A Unity Programme

Weakening of the structure of capitalism in Ireland

Two recent articles in Socialist Voice – “On the need for a focal point,” parts 1 and 2 – attempted to deal with the importance of directed, planned and conscious interventions in the class struggle. The articles put forward a framework for thinking about capitalism in Ireland as interrelated but distinct pillars, with which to focus our weight and forces on specific targets, in order to maximise the strength of our blows and to exploit points of weakness in Ireland’s capitalist structures.

As important as it is to focus on specific targets, it is equally important to outline and adopt a road map in pursuit of the greater socialist project, so that we don’t lose our course, as so many have done, in the tall grass of daily struggles and campaigns, where opportunism can entrap movements in a labyrinth designed and controlled by the ruling class.

With this in mind, and expanding on part 2 concerning how we build a united front, the idea of a Unity Programme – a minimum programme with the goal of gaining maximum support – which is the subject of this article, may be a project that other anti-imperialist, socialist, left and progressive forces could get behind.

The essence of a Unity Programme will call on the support of all progressive allies within the trade union movement, the environmental movement and local communities as well as political allies who are willing to build a united front, committed to working towards the fulfilment of shared strategic objectives and pursuing the material basis for a united Ireland in a planned, democratic and participative manner, where each party or group can maintain its autonomy but remain committed to the programme.

Without a minimum programme agreed upon by the broadest spectrum of left forces in a disciplined but unified front it is hard to see how we will move from spontaneous to conscious blows against capitalism within a necessary time limit to alleviate the worst projections of climate chaos. At its core, this Unity Programme must be anchored by the daily struggles of workers, cognisant of the environmental emergency on our doorstep, reflective of the growing aspirations and calls for ending partition and British rule in Ireland, and ushering in a new Democratic Republic, for the people, by the people, and of the people.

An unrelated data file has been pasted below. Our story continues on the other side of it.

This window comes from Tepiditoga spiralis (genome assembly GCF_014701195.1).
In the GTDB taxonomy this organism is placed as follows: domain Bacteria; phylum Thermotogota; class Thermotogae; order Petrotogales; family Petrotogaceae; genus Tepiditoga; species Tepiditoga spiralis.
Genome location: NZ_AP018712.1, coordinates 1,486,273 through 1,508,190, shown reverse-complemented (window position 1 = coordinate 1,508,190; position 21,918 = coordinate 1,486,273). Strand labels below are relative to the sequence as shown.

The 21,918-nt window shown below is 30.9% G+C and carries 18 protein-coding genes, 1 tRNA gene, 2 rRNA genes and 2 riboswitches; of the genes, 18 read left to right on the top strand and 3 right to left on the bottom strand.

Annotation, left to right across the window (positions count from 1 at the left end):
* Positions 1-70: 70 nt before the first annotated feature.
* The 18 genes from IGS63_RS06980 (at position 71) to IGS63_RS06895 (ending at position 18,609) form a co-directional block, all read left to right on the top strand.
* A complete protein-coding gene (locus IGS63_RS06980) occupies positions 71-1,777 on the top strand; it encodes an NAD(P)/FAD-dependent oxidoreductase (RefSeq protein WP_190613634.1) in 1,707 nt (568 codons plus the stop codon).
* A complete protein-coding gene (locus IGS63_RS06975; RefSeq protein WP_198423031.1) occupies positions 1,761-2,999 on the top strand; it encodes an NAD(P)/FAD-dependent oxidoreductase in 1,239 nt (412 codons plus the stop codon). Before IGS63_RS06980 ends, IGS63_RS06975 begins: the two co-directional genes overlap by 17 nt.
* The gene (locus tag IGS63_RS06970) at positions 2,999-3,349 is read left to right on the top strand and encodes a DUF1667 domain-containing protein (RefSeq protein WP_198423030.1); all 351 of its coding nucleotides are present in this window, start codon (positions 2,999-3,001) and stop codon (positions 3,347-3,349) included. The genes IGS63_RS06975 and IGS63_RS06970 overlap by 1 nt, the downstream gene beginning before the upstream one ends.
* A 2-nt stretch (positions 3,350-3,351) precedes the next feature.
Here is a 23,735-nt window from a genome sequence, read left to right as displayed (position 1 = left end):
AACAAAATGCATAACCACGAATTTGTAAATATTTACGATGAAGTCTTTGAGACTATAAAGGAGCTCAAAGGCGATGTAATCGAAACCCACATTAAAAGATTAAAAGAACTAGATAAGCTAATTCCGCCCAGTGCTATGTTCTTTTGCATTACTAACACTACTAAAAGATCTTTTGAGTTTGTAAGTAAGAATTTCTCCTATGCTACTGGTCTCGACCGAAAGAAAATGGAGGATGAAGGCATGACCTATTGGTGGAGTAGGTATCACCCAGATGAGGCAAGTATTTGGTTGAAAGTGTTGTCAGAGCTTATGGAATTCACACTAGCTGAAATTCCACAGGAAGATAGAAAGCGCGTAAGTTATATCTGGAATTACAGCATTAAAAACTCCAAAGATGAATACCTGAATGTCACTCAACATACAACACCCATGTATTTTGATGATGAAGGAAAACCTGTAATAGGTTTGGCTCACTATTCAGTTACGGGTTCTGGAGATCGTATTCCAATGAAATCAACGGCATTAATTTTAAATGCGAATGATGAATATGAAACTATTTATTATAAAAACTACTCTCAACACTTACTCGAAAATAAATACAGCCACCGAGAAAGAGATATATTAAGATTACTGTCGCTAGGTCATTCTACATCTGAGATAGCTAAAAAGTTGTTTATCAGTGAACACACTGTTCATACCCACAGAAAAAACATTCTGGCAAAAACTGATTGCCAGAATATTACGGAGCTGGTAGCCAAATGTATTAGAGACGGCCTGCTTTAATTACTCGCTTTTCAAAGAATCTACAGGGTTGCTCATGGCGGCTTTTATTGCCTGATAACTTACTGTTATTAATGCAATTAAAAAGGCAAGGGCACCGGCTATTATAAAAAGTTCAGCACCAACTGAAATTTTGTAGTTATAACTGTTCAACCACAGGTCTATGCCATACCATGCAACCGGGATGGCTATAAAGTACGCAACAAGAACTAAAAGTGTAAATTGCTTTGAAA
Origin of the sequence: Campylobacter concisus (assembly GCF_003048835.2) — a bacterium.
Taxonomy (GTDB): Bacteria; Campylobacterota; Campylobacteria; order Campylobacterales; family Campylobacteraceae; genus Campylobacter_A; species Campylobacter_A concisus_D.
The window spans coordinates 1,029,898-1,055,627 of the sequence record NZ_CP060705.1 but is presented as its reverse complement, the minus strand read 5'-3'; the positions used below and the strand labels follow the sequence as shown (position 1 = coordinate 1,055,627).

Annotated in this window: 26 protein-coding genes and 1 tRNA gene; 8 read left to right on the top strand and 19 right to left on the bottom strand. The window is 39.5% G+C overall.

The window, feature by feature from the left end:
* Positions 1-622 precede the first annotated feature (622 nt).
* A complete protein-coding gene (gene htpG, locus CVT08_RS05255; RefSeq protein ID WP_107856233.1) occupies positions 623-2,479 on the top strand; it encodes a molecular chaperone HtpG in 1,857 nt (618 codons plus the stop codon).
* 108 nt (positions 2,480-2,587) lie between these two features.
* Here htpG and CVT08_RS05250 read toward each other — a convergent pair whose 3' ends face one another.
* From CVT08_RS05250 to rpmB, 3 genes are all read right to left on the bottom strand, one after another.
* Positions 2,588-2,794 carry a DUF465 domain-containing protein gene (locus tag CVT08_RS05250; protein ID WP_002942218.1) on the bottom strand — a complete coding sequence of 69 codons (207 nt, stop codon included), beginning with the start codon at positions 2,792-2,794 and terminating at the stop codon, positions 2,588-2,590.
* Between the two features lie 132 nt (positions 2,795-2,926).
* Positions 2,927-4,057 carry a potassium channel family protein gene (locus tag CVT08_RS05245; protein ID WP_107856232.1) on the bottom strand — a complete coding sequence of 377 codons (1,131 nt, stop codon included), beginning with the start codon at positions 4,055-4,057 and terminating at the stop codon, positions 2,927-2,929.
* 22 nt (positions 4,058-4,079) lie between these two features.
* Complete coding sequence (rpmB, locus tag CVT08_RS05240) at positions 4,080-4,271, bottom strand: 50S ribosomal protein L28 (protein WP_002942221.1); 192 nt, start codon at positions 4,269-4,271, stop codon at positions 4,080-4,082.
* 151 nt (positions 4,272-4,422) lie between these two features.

The proposal is that this programme would be based on these three fundamental elements, on which we would seek to unite all progressive and democratic forces to meet the challenges and mounting attacks on the environment, on our democracy and sovereignty, and ultimately on our future and those of generations to come.

Just as Irish capitalism is structured around three interdependent pillars, a Unity Programme would be based on three core pillars, namely an all-Ireland environmental plan, an all-Ireland universal public services plan, and an all-Ireland industrial and financial plan.

1. An all-Ireland environmental plan

This is the linchpin of the Unity Programme, whereby the reality of environmental destruction and climate change must be central to our vision for a united Ireland. It is a united and strategic approach for a rapid transition to an environmentally sustainable economy, with particular emphasis on the agriculture, energy and construction sectors. This plan can focus campaigns on energy, food production, waste and water management, imports and exports, construction of urban and rural areas, etc. It is a plan for transitioning our production, distribution, consumption and waste economy to become environmentally sustainable.

2. An all-Ireland universal public services plan

Rather than being seduced by the false lure of a universal basic income, the public funding and expanding ownership to create universal health, transport, housing, education, welfare and infrastructure systems, with the purpose of securing the necessities and basic needs, would be a great benefit to all. This plan can focus campaigns on such crucial areas as health and housing, with an emphasis on the ending of private companies operating and profiting from the provision of these essential service industries within the economy.